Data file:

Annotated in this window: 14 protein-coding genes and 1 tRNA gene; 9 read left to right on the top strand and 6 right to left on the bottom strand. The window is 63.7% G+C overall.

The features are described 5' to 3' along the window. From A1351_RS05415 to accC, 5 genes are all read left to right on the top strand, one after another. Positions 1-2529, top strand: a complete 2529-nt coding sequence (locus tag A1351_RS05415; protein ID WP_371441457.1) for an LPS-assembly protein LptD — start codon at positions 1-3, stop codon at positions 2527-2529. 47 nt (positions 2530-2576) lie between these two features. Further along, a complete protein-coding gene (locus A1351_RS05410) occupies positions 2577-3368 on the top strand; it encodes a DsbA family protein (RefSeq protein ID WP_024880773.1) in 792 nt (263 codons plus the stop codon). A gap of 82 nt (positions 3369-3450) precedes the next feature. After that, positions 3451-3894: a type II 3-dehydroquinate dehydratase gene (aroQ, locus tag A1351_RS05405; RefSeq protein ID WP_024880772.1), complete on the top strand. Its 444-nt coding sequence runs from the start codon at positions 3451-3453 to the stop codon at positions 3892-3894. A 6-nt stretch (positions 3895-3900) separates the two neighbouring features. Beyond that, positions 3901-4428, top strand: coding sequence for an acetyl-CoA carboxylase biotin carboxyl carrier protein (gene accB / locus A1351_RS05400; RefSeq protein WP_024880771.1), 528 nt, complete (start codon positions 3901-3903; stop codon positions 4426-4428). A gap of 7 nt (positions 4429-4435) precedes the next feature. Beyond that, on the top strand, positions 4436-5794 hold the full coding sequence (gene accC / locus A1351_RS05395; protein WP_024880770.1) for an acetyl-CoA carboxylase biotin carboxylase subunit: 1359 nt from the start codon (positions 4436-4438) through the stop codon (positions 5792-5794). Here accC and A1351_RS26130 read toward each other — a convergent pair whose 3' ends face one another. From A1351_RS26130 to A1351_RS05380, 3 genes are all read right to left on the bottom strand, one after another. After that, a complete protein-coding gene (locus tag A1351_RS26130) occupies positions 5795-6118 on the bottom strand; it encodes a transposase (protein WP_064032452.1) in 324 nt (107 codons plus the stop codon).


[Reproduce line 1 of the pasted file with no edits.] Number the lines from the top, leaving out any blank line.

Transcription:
Annotated in this window: 14 protein-coding genes and 1 tRNA gene; 9 read left to right on the top strand and 6 right to left on the bottom strand. The window is 63.7% G+C overall.